27 Nov 2012

Goodbye, Ghazal? Part II

The ghazal is of the individual and the heart. I love to summarize it as, "Truth-in-Verse". It is bound to be personal. Sadness makes a constant appearance, so does pathos, the pain of love, nostalgia...feelings we are habitual in not expressing. Love songs in this music genre are not trumpeted bang-boom declarations. 

In many of these songs, the subject of the song in unaware of the poet's affections. The songs are an unerring reflection of life, an ode to its majestic often overlooked beauty to life's mysteries. That is why the numerous mentions of female beauty, longing, stars, sky, trees, breeze, the moon, and other nature's elements are never redundant in the ghazal. Truth echoes over generations.   

The 'Get Over It' Culture 
Since it reflects raw emotions, ghazals have inevitably told tales of woe, regret, sadness, and torment. In these times of showcasing a perpetual public face of happiness, wealth and materialism, the ghazal finds no breathing space.

In the urban age of cell phone addiction, social networking, and reduced attention spans, repressed emotions still sprout. Ghazal yet has the potential to regain and renew its audience in the present scenario. But the ghazal singer's pedestal lies empty.There are a whole lot of talented female and male singers rendering cover versions and tributes. But no ghazal artist is featured in popular media voicing any original material, as of yet.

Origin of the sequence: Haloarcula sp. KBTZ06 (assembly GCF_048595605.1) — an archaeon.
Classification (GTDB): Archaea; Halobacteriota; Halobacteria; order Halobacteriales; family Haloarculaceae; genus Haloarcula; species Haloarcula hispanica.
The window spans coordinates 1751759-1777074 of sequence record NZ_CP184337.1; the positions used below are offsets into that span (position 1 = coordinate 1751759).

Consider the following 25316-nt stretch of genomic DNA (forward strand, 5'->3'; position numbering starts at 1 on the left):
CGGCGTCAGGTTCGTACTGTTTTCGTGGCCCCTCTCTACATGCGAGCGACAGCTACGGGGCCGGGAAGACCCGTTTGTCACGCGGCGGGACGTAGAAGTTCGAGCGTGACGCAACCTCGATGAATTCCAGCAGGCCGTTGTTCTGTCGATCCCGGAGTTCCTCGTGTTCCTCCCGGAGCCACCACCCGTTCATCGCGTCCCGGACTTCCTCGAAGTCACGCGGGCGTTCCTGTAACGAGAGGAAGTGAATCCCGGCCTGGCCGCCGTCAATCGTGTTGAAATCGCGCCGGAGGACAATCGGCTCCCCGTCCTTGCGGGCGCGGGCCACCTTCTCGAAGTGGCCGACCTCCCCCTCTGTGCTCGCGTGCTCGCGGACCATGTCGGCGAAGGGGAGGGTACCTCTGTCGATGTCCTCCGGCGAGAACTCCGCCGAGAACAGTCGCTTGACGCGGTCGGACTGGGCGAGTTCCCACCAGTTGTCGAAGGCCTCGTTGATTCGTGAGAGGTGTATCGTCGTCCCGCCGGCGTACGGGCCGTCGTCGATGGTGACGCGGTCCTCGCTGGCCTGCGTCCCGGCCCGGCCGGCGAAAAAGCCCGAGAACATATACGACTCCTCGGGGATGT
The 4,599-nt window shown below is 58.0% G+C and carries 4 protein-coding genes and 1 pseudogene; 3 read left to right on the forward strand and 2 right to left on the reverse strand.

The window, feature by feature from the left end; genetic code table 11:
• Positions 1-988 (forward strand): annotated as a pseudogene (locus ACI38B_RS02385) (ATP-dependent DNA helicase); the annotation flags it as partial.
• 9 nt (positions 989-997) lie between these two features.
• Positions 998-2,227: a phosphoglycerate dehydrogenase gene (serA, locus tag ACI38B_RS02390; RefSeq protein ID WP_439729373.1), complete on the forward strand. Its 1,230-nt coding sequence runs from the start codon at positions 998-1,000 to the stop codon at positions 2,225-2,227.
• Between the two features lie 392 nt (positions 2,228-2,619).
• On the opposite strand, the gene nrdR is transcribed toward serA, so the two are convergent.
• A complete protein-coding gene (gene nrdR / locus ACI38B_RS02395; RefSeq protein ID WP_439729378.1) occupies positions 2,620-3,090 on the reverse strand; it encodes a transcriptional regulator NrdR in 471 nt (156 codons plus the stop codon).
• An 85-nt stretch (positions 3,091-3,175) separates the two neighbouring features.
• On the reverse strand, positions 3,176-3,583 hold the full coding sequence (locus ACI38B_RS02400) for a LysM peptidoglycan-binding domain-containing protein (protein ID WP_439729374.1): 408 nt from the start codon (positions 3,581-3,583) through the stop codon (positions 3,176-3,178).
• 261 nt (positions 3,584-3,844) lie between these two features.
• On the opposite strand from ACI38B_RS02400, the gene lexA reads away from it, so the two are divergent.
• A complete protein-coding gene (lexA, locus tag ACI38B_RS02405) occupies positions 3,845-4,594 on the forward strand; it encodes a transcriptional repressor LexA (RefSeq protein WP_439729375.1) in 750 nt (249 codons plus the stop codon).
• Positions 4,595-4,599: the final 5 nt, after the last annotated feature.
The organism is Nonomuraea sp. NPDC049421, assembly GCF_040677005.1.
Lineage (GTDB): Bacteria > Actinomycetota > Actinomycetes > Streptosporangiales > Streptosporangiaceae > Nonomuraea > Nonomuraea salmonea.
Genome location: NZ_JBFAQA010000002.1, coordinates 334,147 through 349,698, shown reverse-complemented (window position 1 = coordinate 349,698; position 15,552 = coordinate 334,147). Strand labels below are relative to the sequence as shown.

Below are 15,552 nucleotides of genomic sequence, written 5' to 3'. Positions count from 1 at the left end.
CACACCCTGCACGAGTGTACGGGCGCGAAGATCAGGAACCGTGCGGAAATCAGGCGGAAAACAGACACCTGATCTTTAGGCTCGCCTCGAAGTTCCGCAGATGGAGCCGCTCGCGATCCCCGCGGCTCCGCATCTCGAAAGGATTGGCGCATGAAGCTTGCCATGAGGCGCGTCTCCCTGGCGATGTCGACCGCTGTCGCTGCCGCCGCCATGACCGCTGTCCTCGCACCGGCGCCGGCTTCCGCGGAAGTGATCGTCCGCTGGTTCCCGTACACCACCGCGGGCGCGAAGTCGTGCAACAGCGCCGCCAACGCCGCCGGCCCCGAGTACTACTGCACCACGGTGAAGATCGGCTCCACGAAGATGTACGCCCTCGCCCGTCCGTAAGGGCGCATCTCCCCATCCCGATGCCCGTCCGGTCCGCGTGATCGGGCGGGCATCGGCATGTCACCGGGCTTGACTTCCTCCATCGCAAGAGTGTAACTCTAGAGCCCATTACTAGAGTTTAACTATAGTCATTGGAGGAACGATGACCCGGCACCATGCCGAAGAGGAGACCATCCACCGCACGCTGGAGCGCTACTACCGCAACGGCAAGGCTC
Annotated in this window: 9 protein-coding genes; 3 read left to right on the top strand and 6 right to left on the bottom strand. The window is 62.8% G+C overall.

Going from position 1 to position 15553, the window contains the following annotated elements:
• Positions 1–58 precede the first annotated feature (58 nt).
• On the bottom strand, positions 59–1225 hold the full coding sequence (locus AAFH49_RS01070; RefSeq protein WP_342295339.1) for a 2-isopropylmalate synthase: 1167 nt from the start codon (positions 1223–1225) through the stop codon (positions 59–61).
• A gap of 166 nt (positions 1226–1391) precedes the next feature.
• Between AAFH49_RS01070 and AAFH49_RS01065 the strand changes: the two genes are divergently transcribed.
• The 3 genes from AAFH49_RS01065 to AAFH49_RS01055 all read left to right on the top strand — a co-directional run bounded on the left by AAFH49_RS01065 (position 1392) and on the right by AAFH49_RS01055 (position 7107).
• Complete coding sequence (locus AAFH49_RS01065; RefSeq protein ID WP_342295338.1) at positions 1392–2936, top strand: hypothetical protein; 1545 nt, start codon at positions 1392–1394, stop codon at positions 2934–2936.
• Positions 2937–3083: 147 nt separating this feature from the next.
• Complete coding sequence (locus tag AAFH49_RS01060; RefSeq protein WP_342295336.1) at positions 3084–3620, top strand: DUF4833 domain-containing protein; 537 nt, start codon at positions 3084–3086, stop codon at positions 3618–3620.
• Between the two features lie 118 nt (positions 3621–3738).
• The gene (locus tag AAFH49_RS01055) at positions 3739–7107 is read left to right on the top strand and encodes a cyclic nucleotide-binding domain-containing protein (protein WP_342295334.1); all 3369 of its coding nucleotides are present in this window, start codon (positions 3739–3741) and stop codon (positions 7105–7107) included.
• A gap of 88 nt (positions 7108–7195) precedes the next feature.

In the Hindi film soundtrack world, rejection has found its catharsis in vengeance, alcohol, party dances and abuse. Note the two acidic songs of Ram Sampath's remarkable soundtrack for Delhi Belly (2011) - especially Bhaag D.K. Bose and Jaa Chudail. To lament is no longer convention, to give vent to anger is more of a bend nowadays. The norm now is to scream, binge on alcohol, have a violent catharsis and forget.

True to Life 
Before the curtains drop on these passage of words, let me recall a scene from the 1957 Guru Dutt classic Pyaasa. On a happy occasion, even as fellow poets recite congratulatory verses, the protagonist weaves his own tiredness and disillusion in couplets of despair. Midway through his dark narration, a man at the gathering urges the poet to recite something happier. In response, the poet expresses in Sahir Ludhianvi's mercurial verse: 

hum ghamzada hai, 
laaye kahan se khushi ke geet?...
denghe wahi jo payenge 
es zindagi se hum...  

(I am woe-begone
from where do I bring songs of happiness?... 
I will only give that which 
I receive from life...)

For this staunch and rebel outlook of baring the heart, the ghazal doesn't go by market conventions and social trends. It is for a braver, somber world, of a lost time and era.

Unless a trailblazer dares to reinvent the ghazal, this emperor of a song genre will be relegated to the mind museums of ghazal lovers. As Gulzar wrote for Singh's sparkling album Marasim - waqt rehta nahi kahin tikk kar, eski aadat bhi aadmi si hai. Time doesn't pause anywhere, a habit so like a man's.

Goodbye, Ghazal? Part I

No comments:

Post a Comment